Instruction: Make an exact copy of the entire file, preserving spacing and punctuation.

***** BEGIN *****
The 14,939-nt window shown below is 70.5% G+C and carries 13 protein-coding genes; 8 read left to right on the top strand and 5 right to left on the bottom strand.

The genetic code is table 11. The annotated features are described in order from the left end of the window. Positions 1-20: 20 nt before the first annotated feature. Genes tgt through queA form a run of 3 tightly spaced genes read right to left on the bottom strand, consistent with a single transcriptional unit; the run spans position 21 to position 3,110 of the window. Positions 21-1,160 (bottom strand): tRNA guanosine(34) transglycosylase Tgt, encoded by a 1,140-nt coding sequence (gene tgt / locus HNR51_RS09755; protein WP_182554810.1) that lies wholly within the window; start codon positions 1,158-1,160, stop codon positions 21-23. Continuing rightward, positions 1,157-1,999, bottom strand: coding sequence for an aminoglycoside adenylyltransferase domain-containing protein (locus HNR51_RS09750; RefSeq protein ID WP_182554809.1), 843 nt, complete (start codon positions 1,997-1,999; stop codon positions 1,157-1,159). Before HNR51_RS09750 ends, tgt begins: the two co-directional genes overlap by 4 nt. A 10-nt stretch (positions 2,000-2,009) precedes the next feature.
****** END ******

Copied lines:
The 14,939-nt window shown below is 70.5% G+C and carries 13 protein-coding genes; 8 read left to right on the top strand and 5 right to left on the bottom strand.

The genetic code is table 11. The annotated features are described in order from the left end of the window. Positions 1-20: 20 nt before the first annotated feature. Genes tgt through queA form a run of 3 tightly spaced genes read right to left on the bottom strand, consistent with a single transcriptional unit; the run spans position 21 to position 3,110 of the window. Positions 21-1,160 (bottom strand): tRNA guanosine(34) transglycosylase Tgt, encoded by a 1,140-nt coding sequence (gene tgt / locus HNR51_RS09755; protein WP_182554810.1) that lies wholly within the window; start codon positions 1,158-1,160, stop codon positions 21-23. Continuing rightward, positions 1,157-1,999, bottom strand: coding sequence for an aminoglycoside adenylyltransferase domain-containing protein (locus HNR51_RS09750; RefSeq protein ID WP_182554809.1), 843 nt, complete (start codon positions 1,997-1,999; stop codon positions 1,157-1,159). Before HNR51_RS09750 ends, tgt begins: the two co-directional genes overlap by 4 nt. A 10-nt stretch (positions 2,000-2,009) precedes the next feature.